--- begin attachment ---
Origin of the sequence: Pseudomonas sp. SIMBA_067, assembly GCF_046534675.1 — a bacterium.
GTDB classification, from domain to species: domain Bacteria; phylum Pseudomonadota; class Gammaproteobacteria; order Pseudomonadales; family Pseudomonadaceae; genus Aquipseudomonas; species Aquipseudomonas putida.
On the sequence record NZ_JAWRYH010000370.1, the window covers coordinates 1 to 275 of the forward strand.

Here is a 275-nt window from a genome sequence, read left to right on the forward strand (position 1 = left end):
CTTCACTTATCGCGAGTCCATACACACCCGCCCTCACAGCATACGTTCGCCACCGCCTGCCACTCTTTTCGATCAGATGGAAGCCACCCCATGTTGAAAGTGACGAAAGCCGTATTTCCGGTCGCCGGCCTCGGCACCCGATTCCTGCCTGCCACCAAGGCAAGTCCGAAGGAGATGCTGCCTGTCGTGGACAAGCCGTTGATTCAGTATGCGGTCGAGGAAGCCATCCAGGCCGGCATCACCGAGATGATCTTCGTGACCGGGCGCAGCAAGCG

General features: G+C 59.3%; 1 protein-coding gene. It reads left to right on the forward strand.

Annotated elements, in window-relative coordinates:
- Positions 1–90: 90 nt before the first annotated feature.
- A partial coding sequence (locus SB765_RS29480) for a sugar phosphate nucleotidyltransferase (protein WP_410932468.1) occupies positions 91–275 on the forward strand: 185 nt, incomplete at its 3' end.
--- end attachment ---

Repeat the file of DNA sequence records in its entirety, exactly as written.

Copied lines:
Origin of the sequence: Pseudomonas sp. SIMBA_067, assembly GCF_046534675.1 — a bacterium.
GTDB classification, from domain to species: domain Bacteria; phylum Pseudomonadota; class Gammaproteobacteria; order Pseudomonadales; family Pseudomonadaceae; genus Aquipseudomonas; species Aquipseudomonas putida.
On the sequence record NZ_JAWRYH010000370.1, the window covers coordinates 1 to 275 of the forward strand.

Here is a 275-nt window from a genome sequence, read left to right on the forward strand (position 1 = left end):
CTTCACTTATCGCGAGTCCATACACACCCGCCCTCACAGCATACGTTCGCCACCGCCTGCCACTCTTTTCGATCAGATGGAAGCCACCCCATGTTGAAAGTGACGAAAGCCGTATTTCCGGTCGCCGGCCTCGGCACCCGATTCCTGCCTGCCACCAAGGCAAGTCCGAAGGAGATGCTGCCTGTCGTGGACAAGCCGTTGATTCAGTATGCGGTCGAGGAAGCCATCCAGGCCGGCATCACCGAGATGATCTTCGTGACCGGGCGCAGCAAGCG

General features: G+C 59.3%; 1 protein-coding gene. It reads left to right on the forward strand.

Annotated elements, in window-relative coordinates:
- Positions 1–90: 90 nt before the first annotated feature.
- A partial coding sequence (locus SB765_RS29480) for a sugar phosphate nucleotidyltransferase (protein WP_410932468.1) occupies positions 91–275 on the forward strand: 185 nt, incomplete at its 3' end.